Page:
Marketizing HMOs to Latin America


Dorothy Guellec

The number

of for-profit health care organizations has quadrupled in the pas 17 years, a

study by the Henry J. Kaiser Family Foundation said. For-profit HMO’s were 18%

of all plans in 1981 but increased to 74% by 1998. The proportion of enrollees

in for profit HMO’s grew from 12% to 63% during that period.

Not

content with the U.S. stock performances, the companies are now seeking a wider

market base, and are invading Latin America.

The major

research study into this phenomenon appeared in the New England Journal of

Medicine on April 8th, 1999 and was virtually ignored by the media. There were a

few articles here and there. Such familiar names as Aetna, Cigna and others have

entered Argentina, Brazil, Chile, and Ecuador (the 4 countries studied in depth

by the research team) and opened newly privatized markets. The group is based at

the University of New Mexico and reports that many of the managed care

organizations operating procedures most frequently criticized and under review

in the U. S. are quietly being exported.

Principal

investigators for this New England Journal of Medicine study are: Howard

Waitzkin M.D. Ph.D. Professor and Director of the Division of Community Medicine

in the University of New Mexico School of Medicine Department of Family and

Community Medicine and Celia Iriat Professor of Collective Health at the

University of Buenos Aires and visiting faculty member at UNM. Karen Stocker, a

graduate student in Anthropology shares authorship. The group focused mainly on

these 4 countries in addition to the United States.

Since

1993, according to Dr. Waitzkin, institutions such as the World Bank and the

International Monetary Fund have made privatization of state owned hospitals and

clinics a lending requirement when Third World countries are seeking loans.

Often times those former state run hospitals and clinics are purchased by US and

European insurance companies, who then introduce US style models of managed

care.

The

history of health care in many Latin American countries is vastly different from

the systems in the United States. Despite economic underdevelopment, in Latin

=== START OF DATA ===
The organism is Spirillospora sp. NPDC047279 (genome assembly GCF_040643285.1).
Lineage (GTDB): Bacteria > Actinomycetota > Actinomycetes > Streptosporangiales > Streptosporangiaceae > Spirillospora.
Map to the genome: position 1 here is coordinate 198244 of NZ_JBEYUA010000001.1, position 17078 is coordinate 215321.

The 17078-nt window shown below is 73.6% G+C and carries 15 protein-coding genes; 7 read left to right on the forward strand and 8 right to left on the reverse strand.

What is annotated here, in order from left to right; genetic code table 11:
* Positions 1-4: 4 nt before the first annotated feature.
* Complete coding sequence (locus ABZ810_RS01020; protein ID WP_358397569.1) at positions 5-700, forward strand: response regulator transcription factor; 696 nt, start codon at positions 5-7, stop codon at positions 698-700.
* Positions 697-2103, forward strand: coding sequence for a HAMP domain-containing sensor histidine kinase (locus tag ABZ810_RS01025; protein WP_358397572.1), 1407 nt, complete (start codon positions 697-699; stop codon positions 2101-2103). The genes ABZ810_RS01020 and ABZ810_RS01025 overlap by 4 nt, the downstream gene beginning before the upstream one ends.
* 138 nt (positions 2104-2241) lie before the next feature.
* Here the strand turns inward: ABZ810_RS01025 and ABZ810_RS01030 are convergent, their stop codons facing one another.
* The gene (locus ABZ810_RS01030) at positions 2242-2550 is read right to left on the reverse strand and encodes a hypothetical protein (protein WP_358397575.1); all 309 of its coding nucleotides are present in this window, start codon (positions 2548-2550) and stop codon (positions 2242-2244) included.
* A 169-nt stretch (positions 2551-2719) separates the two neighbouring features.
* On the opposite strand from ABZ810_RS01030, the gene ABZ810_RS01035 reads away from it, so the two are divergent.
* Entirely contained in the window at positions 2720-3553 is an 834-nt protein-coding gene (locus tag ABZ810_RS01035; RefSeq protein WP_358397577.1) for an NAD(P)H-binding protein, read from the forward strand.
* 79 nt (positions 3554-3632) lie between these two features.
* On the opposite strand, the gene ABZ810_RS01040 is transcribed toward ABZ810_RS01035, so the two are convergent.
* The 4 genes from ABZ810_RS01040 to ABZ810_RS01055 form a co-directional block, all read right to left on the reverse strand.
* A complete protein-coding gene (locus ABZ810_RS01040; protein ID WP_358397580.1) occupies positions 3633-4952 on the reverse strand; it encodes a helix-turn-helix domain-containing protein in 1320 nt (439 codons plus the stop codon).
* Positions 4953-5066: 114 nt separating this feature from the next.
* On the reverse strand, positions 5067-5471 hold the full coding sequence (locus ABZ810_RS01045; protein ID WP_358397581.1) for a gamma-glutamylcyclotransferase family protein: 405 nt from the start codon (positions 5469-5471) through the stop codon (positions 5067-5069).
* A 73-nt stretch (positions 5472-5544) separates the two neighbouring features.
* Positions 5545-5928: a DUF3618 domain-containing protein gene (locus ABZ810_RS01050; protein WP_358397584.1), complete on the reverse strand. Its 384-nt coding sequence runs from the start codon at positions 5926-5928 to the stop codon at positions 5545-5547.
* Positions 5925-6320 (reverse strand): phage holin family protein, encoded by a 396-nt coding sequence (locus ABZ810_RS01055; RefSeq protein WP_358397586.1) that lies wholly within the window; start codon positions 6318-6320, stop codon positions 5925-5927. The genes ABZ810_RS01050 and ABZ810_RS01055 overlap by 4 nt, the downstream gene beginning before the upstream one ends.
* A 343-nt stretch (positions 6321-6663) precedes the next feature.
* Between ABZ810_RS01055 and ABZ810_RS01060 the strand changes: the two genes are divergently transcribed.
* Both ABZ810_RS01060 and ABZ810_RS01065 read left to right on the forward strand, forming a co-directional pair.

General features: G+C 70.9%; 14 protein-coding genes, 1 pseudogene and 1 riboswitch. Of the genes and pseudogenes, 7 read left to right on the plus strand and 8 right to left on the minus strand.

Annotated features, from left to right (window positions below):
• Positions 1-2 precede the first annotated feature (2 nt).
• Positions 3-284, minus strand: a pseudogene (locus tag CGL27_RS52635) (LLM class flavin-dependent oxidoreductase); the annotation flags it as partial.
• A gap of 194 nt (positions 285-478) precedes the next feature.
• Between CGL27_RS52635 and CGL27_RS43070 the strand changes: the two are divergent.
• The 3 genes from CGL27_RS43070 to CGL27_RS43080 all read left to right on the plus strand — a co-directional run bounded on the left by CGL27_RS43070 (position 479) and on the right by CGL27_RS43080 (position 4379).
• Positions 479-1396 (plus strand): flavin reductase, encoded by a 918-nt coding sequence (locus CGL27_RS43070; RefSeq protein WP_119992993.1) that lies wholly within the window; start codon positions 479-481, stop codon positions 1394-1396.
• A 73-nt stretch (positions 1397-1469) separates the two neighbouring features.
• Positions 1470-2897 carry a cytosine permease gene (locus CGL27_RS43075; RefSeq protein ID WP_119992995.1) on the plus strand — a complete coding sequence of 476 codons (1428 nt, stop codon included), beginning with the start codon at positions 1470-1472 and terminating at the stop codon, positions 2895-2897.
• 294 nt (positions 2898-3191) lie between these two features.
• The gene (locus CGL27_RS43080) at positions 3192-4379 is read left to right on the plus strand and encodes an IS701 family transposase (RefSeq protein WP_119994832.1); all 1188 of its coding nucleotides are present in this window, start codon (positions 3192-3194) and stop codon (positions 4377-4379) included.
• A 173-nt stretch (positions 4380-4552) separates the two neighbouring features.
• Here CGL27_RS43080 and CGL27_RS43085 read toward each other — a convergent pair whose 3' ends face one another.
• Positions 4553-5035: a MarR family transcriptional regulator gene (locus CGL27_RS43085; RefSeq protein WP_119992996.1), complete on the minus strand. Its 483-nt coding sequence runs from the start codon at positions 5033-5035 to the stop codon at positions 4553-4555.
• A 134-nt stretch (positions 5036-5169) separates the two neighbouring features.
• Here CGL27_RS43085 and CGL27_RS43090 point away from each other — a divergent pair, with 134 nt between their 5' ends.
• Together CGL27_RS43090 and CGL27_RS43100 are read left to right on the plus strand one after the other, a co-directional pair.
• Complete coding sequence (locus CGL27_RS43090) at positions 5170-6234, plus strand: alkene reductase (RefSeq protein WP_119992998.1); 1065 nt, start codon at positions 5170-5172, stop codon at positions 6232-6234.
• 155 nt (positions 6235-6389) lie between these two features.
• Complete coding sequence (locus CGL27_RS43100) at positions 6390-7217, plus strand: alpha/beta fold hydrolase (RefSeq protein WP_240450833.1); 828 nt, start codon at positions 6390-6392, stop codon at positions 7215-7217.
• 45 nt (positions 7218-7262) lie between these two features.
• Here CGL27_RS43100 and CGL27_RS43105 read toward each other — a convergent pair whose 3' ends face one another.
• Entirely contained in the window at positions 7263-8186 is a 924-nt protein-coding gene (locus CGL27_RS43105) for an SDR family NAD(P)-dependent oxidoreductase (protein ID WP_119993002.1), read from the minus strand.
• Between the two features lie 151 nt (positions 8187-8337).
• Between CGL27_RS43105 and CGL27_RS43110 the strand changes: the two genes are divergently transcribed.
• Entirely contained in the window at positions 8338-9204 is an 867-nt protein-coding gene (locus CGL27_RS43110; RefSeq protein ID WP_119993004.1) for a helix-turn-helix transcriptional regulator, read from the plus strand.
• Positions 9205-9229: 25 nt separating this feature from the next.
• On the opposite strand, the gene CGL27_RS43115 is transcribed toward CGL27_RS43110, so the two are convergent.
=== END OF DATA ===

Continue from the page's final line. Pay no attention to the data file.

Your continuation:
America there is an aim to assure universal access to health care. However

during the 1990′s the World Bank and other international lending agencies

instituted "structural adjustment" requirements that public health

care institutions and government social security funds be converted to private

management and/or ownership as conditions for new loans. These privatization

programs have created multi-billion dollar capital pools that multinationals

have sought to capture.

All this

creates barriers to health care for the elderly, the unemployed, and the working

poor. Governments in Latin America traditionally have accepted the social

responsibility of providing basic care for their people, but as managed care has

moved in the priorities have shifted and spending is now reduced for these

vulnerable groups of patients. Spending for clinical services is down too due to

administrative needs and mainly the return for investors.

Countries

that fail to implement "structural adjustment," read managed

care/shareholder bottom line policies, are threatened with the cutoff or

"drastic reduction of loans, credit to buy essential imports, and food

aid."

As the

expansion of managed care slows in the U.S. managed care organizations are

likely to continue to enter new markets abroad. Here is a comment from someone

in Thailand: "I am working in a big government hospital in Thailand. As you

know, my country is developing in all aspects and try to copy some managing

system from yours. My hospital is for serving the under privileged people, that

is over 90% of patients cannot pay even a baht (1/37 US $) and sometimes the

hospital must pay for return home bus-fare. When IMF came in 2 years ago it said

this system cost a lot of money and cause lots of missed management. So it

suggests change by turning the hospital to autonomous hospital and use something

like HMO system to manage the ill people. I wonder it will be disaster to Thai

people". I want to protect the writer’s identity.

Dr.

Waitzkin has said that "it is a common perception that health care is

better in the United States, yet in many instances it hasn’t been. People

migrate to the U.S. for a number of economic reasons, but finding better health

care is seldom one of them."

Dorothy

Guellec, Journalist medical specialty Member,

Foreign Press Association

[email protected]

tel (914) 271 5644

(fax) 914 2716188

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